Feb. 3, 2002
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Poem: "February 28," by David Lehman from The Daily Mirror: A Journal in Poetry (Scribner Poetry).
God is the cloud that
travels with my caravan,
Bessie Smith is in my living room
singing "Do Your Duty," and
I may look like a gas station attendant
but my name is Jackson Pollock
and I'm the Big Bang Professor
of theoretical physics
at Southern Comfort University
and as a good citizen
of this fading century
whose rules of sexual engagement
were laid down by the Marquis de Sade
I know I am responsible for all I see
which I have organized
into cities and chambers
as one might organize the sea
It's the birthday of philosopher and writer Simone Weil, born in Paris, France (1909). Most of her writings were published posthumously, including Waiting for God (1951), Gravity and Grace (1952), Oppression and Liberty (1955), and three volumes of her Notebooks, where she explored such issues as the spiritual shortcomings of the modern industrial society.
It's the birthday of short story writer and novelist James Michener, born in New York City, New York (1907). He was an orphan, adopted and raised as a Quaker in Pennsylvania. In 1944, he served as a naval historian in the South Pacific. While there, he began writing a series of sketches based on his experiences and observations. These were published in 1947 as Tales of the South Pacific, which won a Pulitzer Prize the following year, and was successfully adapted by Rogers and Hammerstein for the Broadway musical, South Pacific (1949). Michener became known for his extensively researched novels full of details of time and place, including Hawaii (1959), Centennial (1974), and Texas (1985). Michener was also famous for his philanthropy, giving away over one hundred million dollars to charity during his lifetime.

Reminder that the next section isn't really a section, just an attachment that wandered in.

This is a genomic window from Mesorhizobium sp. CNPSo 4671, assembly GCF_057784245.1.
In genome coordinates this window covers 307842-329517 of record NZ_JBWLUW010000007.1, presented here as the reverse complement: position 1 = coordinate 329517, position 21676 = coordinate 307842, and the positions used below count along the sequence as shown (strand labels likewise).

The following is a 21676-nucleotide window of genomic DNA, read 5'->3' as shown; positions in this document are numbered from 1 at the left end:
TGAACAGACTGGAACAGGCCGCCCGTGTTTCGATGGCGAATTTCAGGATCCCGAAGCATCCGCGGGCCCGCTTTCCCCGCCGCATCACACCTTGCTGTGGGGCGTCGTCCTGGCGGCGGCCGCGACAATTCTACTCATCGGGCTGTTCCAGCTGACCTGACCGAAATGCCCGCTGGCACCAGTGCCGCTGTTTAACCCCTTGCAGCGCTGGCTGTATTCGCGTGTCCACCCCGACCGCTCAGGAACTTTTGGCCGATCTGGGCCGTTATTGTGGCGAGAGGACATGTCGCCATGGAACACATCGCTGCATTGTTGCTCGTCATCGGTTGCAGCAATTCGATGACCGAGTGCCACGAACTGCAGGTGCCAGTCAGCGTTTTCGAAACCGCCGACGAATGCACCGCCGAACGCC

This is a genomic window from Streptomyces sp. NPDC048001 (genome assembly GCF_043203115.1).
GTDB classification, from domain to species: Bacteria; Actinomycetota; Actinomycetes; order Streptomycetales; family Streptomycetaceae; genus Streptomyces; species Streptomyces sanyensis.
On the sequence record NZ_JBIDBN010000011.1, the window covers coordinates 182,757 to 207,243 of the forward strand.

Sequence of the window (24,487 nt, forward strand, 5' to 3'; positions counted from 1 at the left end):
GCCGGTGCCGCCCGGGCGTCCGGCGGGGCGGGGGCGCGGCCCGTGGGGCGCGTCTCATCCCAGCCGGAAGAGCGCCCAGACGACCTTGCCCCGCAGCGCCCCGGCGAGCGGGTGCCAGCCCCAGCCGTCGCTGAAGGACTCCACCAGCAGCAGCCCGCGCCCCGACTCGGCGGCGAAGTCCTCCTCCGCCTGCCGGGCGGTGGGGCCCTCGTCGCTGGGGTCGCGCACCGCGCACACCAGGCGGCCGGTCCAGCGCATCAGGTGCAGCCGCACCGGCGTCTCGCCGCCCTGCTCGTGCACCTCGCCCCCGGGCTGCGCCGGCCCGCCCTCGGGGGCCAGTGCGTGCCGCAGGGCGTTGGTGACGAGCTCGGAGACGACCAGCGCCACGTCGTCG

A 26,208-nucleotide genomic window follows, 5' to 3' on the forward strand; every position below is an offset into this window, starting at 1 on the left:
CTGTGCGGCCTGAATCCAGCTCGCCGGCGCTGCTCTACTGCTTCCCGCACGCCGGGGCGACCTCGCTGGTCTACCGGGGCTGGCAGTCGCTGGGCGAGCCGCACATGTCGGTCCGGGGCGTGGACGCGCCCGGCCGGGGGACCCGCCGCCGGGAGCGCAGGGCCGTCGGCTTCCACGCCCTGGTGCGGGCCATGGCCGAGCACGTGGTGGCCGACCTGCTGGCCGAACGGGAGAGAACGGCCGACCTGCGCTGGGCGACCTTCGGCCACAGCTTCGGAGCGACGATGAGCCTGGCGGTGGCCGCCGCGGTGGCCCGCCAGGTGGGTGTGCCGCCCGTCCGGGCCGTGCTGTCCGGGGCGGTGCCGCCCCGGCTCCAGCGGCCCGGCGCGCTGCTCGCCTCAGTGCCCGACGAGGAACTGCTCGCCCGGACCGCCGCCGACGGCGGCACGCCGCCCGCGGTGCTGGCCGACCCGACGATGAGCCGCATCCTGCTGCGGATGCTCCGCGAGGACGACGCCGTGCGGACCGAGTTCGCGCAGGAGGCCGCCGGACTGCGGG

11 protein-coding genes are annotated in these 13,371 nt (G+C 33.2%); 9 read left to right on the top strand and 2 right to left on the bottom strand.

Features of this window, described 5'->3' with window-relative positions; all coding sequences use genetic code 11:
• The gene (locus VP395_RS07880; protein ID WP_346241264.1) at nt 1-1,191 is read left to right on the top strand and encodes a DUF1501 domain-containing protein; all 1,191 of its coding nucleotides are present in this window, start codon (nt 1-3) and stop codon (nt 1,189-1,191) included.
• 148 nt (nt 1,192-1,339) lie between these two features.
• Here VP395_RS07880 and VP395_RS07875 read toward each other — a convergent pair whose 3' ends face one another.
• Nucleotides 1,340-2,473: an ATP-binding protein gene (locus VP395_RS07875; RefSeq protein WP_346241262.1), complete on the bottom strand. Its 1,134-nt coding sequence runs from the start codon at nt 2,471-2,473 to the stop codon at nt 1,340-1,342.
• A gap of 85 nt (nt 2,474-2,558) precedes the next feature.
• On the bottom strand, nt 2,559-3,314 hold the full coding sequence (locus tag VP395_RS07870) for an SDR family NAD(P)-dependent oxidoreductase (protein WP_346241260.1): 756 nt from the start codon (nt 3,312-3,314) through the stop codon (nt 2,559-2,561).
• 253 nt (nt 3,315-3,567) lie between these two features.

It's the birthday of artist and illustrator Norman Rockwell, born in New York City, New York (1894), who left high school at the age of sixteen to study art. While still a teenager, he was hired to be the art director of Boys' Life, the official publication of the Boy Scouts of America. In 1916, Rockwell painted his first cover for The Saturday Evening Post, with which he would be associated for forty-seven years, and for whom he created three hundred and twenty-one covers. His paintings are currently on view in an exhibit called "Pictures for the American People" at the Guggenheim Museum in New York City.
It's the birthday of writer and art collector Gertrude Stein, born in Allegheny, Pennsylvania (1874). She lived most of her life in Paris entertaining and encouraging artistic and literary talent. She was one of the first collectors of Cubist and experimental art of such painters as Henri Matisse, Georges Braque, and Pablo Picasso, who painted her portrait. She also befriended and influenced many young writers who visited her Paris salon, including Sherwood Anderson, F. Scott Fitzgerald, and Ernest Hemingway. Her first published book was Three Lives (1909), which consisted of three stories of working class women. Her book The Making of Americans: Being a History of a Family's Progress, was a 900-page novel published in 1925 that had no dialogue or action. Many critics thought she was trying to translate Cubist art into literature, but the writing was too obscure and confusing for most readers. Her one popular success was her 1933 book, The Autobiography of Alice B. Toklas, which was ostensibly the story of Stein's secretary and companion, but was in reality her own life story.
It's the birthday of journalist Horace Greeley, born in Amherst, New Hampshire (1811), who became famous for the quote, "Go West, young Man!" Greeley founded the New York Tribune in 1841, and was its editor until his death in 1872.
In 1913 on this day, the Sixteenth Amendment to the Constitution, providing for a federal income tax, was ratified.
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